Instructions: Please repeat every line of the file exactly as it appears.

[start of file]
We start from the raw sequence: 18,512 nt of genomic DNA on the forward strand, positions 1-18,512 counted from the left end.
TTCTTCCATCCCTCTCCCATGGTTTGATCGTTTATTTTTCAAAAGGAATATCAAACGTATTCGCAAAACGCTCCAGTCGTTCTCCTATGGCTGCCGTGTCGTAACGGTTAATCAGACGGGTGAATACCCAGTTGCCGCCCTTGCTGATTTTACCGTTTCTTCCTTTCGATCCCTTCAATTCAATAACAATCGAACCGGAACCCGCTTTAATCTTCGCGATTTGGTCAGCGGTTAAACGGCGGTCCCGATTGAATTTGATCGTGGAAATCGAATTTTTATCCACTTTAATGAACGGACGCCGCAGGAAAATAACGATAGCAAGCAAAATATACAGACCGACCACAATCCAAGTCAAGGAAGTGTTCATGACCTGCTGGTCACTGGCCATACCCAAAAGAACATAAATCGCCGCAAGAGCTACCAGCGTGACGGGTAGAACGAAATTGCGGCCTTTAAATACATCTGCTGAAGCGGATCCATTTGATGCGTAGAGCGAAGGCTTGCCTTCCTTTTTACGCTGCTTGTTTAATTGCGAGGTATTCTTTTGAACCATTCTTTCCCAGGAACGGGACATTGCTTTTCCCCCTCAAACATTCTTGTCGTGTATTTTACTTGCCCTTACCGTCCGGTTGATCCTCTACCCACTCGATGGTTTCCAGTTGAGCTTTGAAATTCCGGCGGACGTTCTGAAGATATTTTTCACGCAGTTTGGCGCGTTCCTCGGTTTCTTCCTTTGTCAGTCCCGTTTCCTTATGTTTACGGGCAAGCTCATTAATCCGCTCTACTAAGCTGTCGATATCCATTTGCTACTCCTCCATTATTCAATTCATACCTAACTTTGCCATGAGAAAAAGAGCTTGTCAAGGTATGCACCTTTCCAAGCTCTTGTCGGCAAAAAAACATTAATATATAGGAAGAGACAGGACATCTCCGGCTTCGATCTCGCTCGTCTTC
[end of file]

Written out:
We start from the raw sequence: 18,512 nt of genomic DNA on the forward strand, positions 1-18,512 counted from the left end.
TTCTTCCATCCCTCTCCCATGGTTTGATCGTTTATTTTTCAAAAGGAATATCAAACGTATTCGCAAAACGCTCCAGTCGTTCTCCTATGGCTGCCGTGTCGTAACGGTTAATCAGACGGGTGAATACCCAGTTGCCGCCCTTGCTGATTTTACCGTTTCTTCCTTTCGATCCCTTCAATTCAATAACAATCGAACCGGAACCCGCTTTAATCTTCGCGATTTGGTCAGCGGTTAAACGGCGGTCCCGATTGAATTTGATCGTGGAAATCGAATTTTTATCCACTTTAATGAACGGACGCCGCAGGAAAATAACGATAGCAAGCAAAATATACAGACCGACCACAATCCAAGTCAAGGAAGTGTTCATGACCTGCTGGTCACTGGCCATACCCAAAAGAACATAAATCGCCGCAAGAGCTACCAGCGTGACGGGTAGAACGAAATTGCGGCCTTTAAATACATCTGCTGAAGCGGATCCATTTGATGCGTAGAGCGAAGGCTTGCCTTCCTTTTTACGCTGCTTGTTTAATTGCGAGGTATTCTTTTGAACCATTCTTTCCCAGGAACGGGACATTGCTTTTCCCCCTCAAACATTCTTGTCGTGTATTTTACTTGCCCTTACCGTCCGGTTGATCCTCTACCCACTCGATGGTTTCCAGTTGAGCTTTGAAATTCCGGCGGACGTTCTGAAGATATTTTTCACGCAGTTTGGCGCGTTCCTCGGTTTCTTCCTTTGTCAGTCCCGTTTCCTTATGTTTACGGGCAAGCTCATTAATCCGCTCTACTAAGCTGTCGATATCCATTTGCTACTCCTCCATTATTCAATTCATACCTAACTTTGCCATGAGAAAAAGAGCTTGTCAAGGTATGCACCTTTCCAAGCTCTTGTCGGCAAAAAAACATTAATATATAGGAAGAGACAGGACATCTCCGGCTTCGATCTCGCTCGTCTTC